"And then something happened. We were standing just behind the Park across from the Divan Hotel when we saw a line of middle-aged women, hand in hand, coursing out of Gezi. The line didn't seem to end and as it grew, the cries of 'your mothers are her' brought most of us to a stand-still. The Governor's call, the Prime Minister's threats had done the one thing you should never do - make a Turkish mother, any mother, fear for their yavru, their child.”

This is crafted writing. I imagine the encouragement brought by immediate feedback to prose like this because of the poignancy of the content might lead bloggers like Okar to go on writing. The Turkish novel, already finding its niche through a handful of international names, might be about to flourish in new directions.

Above all there has been humour, not a national characteristic that first springs to mind when thinking of Turkey. Protesters discovered humour as a powerful weapon. Penguins were a trigger for the funny protest. In the first weekend of protests while the country was still in initial shock, CNN Turkey broadcast programmes about penguins rather than live news from Taksim. The next day images started appearing. Penguins laden with weapons marching on Taksim (maybe CNN would show that), penguins being water-cannoned, a penguin in a gas mask graffito. Turks had found a way to laugh at the danger and outrage, releasing them from fear and towards creativity. On the streets and in bedrooms, countless unknown people were producing countless creative responses.  Graffiti has of been part of the "damage" done by the "looters and marginals" complained of by the Prime Minister. One such graffiti translates as “I've had enough, I'm calling the police”.  Funny in its succinctness, beamed around the world it gained even more street cred than graffiti inherently has. Erdogan would do better to worry that some profiteering art thief might hack it off the wall to sell in the US; the Ministry of Culture and Tourism ought maybe to be looking at how to preserve these future city attractions.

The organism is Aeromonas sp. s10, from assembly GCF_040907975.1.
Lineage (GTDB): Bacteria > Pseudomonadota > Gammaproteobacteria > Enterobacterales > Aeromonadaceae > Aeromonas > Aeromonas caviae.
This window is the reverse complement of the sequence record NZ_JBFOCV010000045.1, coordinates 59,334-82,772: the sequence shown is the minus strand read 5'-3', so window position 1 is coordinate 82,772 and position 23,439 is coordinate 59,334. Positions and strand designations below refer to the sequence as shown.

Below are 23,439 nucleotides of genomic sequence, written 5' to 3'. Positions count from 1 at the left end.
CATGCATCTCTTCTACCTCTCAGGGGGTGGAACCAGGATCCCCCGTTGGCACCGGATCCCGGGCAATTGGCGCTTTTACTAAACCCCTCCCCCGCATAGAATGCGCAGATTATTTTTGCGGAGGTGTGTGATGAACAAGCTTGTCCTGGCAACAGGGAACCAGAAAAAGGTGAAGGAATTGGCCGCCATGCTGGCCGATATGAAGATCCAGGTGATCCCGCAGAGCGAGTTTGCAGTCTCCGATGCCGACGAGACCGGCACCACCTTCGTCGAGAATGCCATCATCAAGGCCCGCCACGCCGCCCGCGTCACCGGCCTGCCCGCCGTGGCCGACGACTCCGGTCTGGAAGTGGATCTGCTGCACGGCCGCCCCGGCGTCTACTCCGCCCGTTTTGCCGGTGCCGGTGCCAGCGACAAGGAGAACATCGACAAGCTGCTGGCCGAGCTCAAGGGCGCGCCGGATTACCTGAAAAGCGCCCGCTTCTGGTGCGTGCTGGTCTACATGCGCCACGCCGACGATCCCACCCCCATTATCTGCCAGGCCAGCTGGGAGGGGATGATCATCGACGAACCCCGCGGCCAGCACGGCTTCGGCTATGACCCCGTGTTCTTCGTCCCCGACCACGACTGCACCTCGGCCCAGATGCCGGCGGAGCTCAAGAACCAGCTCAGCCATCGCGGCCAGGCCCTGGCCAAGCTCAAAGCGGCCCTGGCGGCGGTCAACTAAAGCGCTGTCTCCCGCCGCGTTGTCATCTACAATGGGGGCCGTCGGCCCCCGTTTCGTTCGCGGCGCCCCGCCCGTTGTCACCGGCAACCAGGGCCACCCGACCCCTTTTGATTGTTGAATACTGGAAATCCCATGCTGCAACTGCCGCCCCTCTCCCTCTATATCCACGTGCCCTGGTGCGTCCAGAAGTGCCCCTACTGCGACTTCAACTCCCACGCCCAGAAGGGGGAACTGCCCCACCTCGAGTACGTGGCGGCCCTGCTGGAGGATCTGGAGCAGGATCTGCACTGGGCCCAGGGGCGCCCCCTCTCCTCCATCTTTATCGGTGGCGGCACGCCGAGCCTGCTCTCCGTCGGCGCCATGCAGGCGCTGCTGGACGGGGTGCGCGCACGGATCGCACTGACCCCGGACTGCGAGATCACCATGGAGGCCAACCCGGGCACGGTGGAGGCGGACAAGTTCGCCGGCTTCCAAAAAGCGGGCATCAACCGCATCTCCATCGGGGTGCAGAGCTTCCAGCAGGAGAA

The subversion of official images and messages has been at the heart of the artistic protest. The word for "looter" – çapulcu - was adopted as a badge of honour.  Even online you could sense the empowering buzz when protestors realised they had created something new, even just a simple word.  As Patti Smith and Chomsky declared themselves to be one, "Are you a Çapulcu?" became an introduction question in interviews on Çapul TV, quickly set up as a protester’s online TV channel.  Facebook users prefaced their names with Çapulcu so-and-so rather than the recently popular republican signifier TC (Turkish Republic) that had started to be used in preparation for an already brewing constitutional war against Erdogan. In 24 hours the word went international. An early video showed a Turkish English teacher teaching the grammar of the word chapulling (see below). Within a few hours the word had been declined in French, German, Spanish, Russian, Hebrew and many other languages in a kind of international open-source in-joke. In a subversion of the physical, spent tear gas canisters have been used as plant pots or to serve cocktails in bars (pictured above left).